And that was what TEPCO's ex-Chairman Tsunehisa Katsumata had insisted in the secret negotiation with the national government (specifically, with DPJ's Yoshito Sengoku, who has no official portfolio), as reported by Nikkei Shinbun on May 14, 2012 (subscriber-only article).
Firs, from Yomiuri Shinbun (6/20/2012):
The Corporate Reorganization Act should have been applied to TEPCO, says the chairman of the committee to review electricity charges
In a meeting on June 20 of the "expert committee to review electrical charges" set up by the Ministry of Economy, Trade and Industry to examine the application by TEPCO to raise the household electricity charges, Committee Chairman Junji Annen, professor at Chuo University Law School said, "To be honest, we should have filed for the Corporate Reorganization Act for TEPCO."
Annen's remark was in response to Hisashi Anan, Secretary-General of a consumer group called "All Japan Consumer Groups' Liaison Association 全国消費者団体連絡会", who attended the committee meeting and said, "Before raising electricity charges, we should hold accountable the banks that lend to TEPCO and TEPCO's shareholders." Professor Annen further revealed his difficult position by saying, "It would have been better if the Corporate Reorganization Act had been applied to TEPCO to make a fresh start, but the national government decided they would not let TEPCO go bankrupt. We are discussing here on conditions dictated to us [by the national government]."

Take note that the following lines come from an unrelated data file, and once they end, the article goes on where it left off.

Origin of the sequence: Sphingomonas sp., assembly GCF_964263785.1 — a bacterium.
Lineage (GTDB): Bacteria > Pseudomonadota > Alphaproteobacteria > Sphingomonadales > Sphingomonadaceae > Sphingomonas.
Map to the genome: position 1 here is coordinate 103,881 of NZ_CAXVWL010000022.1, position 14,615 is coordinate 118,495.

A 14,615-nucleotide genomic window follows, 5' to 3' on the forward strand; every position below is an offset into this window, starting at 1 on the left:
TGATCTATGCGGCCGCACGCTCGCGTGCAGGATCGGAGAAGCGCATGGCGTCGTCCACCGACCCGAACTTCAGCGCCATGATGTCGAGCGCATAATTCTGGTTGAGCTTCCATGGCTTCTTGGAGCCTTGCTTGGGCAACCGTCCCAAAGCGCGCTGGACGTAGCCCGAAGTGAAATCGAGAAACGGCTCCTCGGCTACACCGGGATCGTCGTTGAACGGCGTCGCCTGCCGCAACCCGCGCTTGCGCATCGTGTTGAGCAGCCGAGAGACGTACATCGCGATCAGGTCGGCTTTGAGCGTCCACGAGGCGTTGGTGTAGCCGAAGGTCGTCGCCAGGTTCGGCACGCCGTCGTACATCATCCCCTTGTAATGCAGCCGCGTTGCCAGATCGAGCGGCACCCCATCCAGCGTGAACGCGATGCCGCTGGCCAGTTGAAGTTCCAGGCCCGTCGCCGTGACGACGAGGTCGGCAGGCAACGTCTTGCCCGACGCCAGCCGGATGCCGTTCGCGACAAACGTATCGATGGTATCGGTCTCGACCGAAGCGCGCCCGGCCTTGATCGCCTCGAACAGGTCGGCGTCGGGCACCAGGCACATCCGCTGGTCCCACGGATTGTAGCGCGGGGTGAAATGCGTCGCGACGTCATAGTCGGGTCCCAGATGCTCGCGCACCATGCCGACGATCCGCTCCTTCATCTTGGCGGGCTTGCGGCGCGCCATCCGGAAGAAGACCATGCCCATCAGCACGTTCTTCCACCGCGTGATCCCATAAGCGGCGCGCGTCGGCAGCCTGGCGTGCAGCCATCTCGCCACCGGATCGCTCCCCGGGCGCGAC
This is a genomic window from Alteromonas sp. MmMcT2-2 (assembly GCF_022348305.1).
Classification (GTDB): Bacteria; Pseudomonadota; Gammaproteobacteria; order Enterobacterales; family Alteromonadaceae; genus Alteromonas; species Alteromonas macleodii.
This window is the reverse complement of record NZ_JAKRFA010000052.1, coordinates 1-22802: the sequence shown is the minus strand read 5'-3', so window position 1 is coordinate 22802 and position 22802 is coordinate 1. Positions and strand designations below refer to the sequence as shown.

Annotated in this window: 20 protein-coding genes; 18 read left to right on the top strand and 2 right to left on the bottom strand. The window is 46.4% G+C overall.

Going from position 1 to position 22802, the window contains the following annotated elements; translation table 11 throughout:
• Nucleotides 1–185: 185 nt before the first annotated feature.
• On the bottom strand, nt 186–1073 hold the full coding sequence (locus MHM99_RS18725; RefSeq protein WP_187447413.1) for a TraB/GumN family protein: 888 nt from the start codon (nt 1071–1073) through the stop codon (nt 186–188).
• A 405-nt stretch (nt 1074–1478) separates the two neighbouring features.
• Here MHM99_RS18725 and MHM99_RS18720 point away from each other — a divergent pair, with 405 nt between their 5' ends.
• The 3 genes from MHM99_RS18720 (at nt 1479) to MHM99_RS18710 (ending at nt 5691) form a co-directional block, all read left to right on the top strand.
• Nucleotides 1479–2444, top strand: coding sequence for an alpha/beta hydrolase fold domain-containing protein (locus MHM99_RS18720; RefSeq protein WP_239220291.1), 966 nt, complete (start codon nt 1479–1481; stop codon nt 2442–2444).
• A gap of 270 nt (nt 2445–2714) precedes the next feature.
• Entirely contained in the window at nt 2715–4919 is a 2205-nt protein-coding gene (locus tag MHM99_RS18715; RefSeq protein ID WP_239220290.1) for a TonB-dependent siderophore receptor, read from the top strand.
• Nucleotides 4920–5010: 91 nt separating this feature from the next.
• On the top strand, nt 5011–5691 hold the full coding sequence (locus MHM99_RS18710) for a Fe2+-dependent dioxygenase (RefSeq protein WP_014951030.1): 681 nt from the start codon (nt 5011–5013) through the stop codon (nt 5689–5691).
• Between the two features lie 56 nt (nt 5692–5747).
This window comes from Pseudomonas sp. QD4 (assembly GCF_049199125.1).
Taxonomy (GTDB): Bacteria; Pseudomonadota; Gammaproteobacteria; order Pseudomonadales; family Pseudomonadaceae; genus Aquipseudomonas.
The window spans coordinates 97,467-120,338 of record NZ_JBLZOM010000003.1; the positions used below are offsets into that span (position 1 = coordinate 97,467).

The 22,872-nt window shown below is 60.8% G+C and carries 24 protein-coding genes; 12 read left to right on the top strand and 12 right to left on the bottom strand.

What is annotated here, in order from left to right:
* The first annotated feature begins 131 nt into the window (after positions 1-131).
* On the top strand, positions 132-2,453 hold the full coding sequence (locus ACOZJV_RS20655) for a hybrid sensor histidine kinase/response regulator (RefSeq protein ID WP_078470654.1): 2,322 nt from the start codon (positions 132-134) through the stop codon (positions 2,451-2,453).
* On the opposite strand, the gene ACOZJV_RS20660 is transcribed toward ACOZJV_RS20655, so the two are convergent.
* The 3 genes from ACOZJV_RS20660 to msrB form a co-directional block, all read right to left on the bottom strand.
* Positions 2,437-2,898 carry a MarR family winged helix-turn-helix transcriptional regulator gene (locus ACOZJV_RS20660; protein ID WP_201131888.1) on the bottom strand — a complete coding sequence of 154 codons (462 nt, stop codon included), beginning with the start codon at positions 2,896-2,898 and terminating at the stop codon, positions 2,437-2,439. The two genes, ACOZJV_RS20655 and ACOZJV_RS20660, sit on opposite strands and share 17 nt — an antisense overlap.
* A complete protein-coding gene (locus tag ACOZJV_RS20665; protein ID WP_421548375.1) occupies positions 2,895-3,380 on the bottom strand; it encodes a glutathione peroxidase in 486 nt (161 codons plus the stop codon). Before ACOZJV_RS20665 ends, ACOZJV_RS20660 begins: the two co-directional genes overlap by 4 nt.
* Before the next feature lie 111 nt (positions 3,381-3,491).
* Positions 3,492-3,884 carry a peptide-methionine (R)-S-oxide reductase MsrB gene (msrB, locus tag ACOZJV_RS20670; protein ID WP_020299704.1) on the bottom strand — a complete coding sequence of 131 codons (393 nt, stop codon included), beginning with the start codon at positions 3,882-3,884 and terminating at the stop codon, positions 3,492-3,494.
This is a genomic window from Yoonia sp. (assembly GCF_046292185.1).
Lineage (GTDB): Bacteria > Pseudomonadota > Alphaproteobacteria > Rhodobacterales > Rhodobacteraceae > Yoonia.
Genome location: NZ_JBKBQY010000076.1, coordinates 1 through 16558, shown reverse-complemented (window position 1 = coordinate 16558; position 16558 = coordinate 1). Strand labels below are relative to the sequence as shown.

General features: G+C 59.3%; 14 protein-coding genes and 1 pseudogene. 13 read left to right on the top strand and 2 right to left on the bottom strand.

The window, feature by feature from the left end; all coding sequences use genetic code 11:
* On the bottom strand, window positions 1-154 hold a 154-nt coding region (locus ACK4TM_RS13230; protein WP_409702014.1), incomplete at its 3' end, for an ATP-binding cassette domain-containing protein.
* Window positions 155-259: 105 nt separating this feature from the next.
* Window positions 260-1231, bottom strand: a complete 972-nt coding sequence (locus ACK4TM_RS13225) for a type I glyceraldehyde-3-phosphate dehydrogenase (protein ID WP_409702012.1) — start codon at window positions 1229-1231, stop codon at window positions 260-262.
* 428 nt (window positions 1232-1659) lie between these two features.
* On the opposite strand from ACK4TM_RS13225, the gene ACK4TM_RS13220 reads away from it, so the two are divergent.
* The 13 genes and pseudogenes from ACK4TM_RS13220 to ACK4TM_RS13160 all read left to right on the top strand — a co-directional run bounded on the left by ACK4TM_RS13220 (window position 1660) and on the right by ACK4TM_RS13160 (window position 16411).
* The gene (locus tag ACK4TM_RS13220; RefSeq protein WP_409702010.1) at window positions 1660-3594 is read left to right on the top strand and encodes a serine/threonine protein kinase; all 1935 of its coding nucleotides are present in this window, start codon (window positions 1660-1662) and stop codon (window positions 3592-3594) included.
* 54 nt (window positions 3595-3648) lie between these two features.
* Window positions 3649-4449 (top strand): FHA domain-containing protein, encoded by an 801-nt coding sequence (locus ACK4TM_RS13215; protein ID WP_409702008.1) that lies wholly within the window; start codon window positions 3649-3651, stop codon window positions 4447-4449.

What Mr. Katsumata wanted, and was denied by the Noda administration, was to separate TEPCO into "good TEPCO" and "bad TEPCO". From the Nikkei article:
Last fall, Katsumata was selling his idea to the members of the National Diet of separating Fukushima [I] Nuclear Power Plant from TEPCO. The idea was to move the nuclear power plant to a new company funded by TEPCO, reactor manufacturers, and Nuclear Damage Liability Facilitation Fund, and to free up TEPCO to concentrate on the rest of the core business. "We won't allow TEPCO to rid itself of burdens by separating out decommissioning and victim compensations." Edano and Nuclear Damage Liability Facilitation Fund were angry at TEPCO's abrupt announcement to raise electricity charges for businesseson December 22 last year, when the company said it was their "right" to do so.
Katsumata's approach makes total business sense. Even the not-very-business-savvy Obama administration had GM and Chrysler go bankrupt and have them reorganized by divesting units, putting the non-performing assets into one company (in case of GM, those assets remained in the old company and a new company was created to carry on the auto business). Bond holders and shareholders were made to eat their losses. Even the 1st-lien bond holders suffered a huge haircut, even though it does seem the labor union got an unfairly large stake in the new company.
It has indeed been the "right" (de facto maybe, but nonetheless) for any electric power companies in Japan to raise electricity charges when the "cost" to generate electricity changes. They've been allowed to pass on cost increases to the customers. That "cost" have traditionally included anything from company pension costs to generous interest rates on the savings plan for the employees, and that's what the national government has allowed any electric power company to do.
It was in the meeting with Sengoku in mid April, according to Nikkei, that Katsumata told Sengoku that he'd rather see his company go bankrupt than be taken over by the government, whom he clearly considered rank amateurs when it comes to the utility business.
Well, for that matter, any business.